|| Checking for direct PDF access through Ovid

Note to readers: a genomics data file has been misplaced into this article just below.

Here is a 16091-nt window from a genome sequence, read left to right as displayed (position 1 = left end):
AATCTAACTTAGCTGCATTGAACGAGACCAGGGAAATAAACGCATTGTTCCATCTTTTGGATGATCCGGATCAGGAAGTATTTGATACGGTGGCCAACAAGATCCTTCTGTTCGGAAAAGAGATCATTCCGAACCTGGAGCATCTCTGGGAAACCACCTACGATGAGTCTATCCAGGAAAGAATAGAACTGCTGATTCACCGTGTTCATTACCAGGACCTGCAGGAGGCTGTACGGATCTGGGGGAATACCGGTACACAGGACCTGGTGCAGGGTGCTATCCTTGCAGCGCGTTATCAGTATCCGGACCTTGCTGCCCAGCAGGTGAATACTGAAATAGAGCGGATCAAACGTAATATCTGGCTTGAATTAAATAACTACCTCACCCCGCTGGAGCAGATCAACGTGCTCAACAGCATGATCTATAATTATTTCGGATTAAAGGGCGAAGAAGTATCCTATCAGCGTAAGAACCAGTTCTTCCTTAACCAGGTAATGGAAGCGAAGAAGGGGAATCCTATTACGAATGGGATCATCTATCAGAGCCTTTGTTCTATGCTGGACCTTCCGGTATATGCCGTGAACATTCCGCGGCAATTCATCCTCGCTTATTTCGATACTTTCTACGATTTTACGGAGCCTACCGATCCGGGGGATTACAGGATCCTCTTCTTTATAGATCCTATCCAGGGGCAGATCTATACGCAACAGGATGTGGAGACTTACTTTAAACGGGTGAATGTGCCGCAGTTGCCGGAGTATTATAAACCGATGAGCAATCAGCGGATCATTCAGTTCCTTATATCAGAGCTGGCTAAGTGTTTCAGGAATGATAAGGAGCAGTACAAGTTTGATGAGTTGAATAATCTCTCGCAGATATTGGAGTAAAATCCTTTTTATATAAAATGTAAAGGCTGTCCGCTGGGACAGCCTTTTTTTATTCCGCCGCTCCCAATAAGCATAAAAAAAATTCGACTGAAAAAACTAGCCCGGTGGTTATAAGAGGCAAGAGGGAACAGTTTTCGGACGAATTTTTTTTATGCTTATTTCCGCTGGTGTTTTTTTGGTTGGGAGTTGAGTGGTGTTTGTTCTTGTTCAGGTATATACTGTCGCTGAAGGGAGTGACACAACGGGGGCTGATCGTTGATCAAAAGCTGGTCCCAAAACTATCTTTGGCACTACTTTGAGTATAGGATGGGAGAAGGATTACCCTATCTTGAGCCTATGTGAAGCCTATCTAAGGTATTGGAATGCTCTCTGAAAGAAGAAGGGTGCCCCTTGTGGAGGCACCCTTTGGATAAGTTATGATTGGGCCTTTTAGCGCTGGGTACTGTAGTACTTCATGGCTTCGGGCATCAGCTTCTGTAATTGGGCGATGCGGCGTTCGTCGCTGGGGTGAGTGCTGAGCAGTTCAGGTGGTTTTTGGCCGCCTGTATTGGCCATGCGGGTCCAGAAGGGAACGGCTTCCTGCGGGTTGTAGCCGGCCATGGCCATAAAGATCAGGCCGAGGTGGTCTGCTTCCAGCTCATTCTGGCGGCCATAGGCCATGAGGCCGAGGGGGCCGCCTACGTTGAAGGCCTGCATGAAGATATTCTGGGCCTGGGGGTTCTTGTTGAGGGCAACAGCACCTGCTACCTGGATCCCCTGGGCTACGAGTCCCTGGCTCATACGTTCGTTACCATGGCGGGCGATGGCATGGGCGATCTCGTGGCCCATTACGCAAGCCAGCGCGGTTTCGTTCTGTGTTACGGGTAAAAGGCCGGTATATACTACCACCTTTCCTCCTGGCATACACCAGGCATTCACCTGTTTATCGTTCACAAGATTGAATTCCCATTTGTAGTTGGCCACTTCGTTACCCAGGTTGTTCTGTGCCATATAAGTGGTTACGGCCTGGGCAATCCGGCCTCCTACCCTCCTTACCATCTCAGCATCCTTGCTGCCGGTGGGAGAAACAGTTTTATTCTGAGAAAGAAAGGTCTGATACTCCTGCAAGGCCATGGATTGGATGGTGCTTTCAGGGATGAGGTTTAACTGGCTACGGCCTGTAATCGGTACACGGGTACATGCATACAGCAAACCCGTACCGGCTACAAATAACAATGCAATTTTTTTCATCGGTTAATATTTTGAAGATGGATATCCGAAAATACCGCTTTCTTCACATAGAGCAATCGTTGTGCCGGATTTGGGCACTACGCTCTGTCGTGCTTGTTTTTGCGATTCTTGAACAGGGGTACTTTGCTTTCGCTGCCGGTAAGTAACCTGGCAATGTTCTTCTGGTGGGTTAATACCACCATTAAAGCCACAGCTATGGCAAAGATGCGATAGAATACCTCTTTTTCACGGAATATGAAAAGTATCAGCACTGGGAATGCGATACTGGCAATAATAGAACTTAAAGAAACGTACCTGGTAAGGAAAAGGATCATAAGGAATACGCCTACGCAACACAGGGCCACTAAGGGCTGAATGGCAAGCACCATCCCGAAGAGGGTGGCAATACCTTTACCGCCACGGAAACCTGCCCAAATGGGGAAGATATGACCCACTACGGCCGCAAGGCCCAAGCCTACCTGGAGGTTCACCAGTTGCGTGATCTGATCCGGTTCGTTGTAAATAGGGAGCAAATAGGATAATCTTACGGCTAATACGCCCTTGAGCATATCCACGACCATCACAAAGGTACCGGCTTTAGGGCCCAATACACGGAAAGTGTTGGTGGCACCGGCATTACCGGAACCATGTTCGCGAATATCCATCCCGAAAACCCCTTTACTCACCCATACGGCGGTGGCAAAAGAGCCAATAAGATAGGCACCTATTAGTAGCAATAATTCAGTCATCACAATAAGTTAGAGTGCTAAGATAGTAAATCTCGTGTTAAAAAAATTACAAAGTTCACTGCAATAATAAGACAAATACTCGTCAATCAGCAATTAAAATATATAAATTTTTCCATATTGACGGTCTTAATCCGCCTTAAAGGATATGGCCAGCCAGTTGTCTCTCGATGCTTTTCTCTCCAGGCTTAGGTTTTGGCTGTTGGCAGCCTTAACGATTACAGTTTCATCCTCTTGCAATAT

Four hypotheses about the temporal variation of the number of spermatozoa in the spermatheca of once-mated females were tested in the migratory locust, Locusta migratoria. The best fit provided a regression model that assumed a sudden drop in sperm numbers being indicative of sperm ejection by females. Thereafter, one-fifth of an average ejaculate is stored. Low numbers of sperm stored do not lead to female sperm limitation, as none of the fitness parameters measured, fertilization success, hatching success, and offspring sex ratio, were correlated with the number of sperm present. Fertilization success decreased with successive egg pods. The offspring sex ratio was slightly male biased and tended to increase throughout the laying period. By applying our sperm ejection model to an independent data set of Parker and Smith (1975), we show that the low numbers of sperm retained by the female and subsequent sperm mixing rather than direct replacement may explain the high P2 values found in this species.